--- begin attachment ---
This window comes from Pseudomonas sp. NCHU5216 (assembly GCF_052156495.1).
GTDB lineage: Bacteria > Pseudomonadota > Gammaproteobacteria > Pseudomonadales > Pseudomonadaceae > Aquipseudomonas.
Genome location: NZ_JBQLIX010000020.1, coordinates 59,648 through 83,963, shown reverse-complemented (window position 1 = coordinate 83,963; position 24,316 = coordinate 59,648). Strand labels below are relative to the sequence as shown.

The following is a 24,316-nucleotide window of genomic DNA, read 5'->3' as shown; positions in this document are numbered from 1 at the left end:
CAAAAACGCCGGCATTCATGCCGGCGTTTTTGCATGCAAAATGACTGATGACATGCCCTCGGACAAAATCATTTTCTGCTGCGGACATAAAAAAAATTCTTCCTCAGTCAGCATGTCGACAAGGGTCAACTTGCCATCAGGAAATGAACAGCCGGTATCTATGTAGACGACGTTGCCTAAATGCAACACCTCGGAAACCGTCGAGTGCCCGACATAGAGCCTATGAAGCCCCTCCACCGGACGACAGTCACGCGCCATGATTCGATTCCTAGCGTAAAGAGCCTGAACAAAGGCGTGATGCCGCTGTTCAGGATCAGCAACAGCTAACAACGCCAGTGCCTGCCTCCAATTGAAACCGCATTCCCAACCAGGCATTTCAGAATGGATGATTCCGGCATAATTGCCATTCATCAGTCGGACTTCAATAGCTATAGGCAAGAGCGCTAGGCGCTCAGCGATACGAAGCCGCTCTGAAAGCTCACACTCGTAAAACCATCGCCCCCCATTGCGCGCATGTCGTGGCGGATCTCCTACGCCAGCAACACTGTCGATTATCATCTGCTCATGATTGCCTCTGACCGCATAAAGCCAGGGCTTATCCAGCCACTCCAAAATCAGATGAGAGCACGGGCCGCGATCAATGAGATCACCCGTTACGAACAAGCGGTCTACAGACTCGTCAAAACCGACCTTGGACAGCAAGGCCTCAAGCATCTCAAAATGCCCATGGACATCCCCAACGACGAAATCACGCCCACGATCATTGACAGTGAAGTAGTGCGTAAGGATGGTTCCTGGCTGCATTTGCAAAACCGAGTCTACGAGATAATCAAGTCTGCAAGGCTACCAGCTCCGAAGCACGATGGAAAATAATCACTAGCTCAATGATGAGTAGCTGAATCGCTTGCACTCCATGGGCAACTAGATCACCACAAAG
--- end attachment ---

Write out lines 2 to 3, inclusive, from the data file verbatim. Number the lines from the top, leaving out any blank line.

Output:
GTDB lineage: Bacteria > Pseudomonadota > Gammaproteobacteria > Pseudomonadales > Pseudomonadaceae > Aquipseudomonas.
Genome location: NZ_JBQLIX010000020.1, coordinates 59,648 through 83,963, shown reverse-complemented (window position 1 = coordinate 83,963; position 24,316 = coordinate 59,648). Strand labels below are relative to the sequence as shown.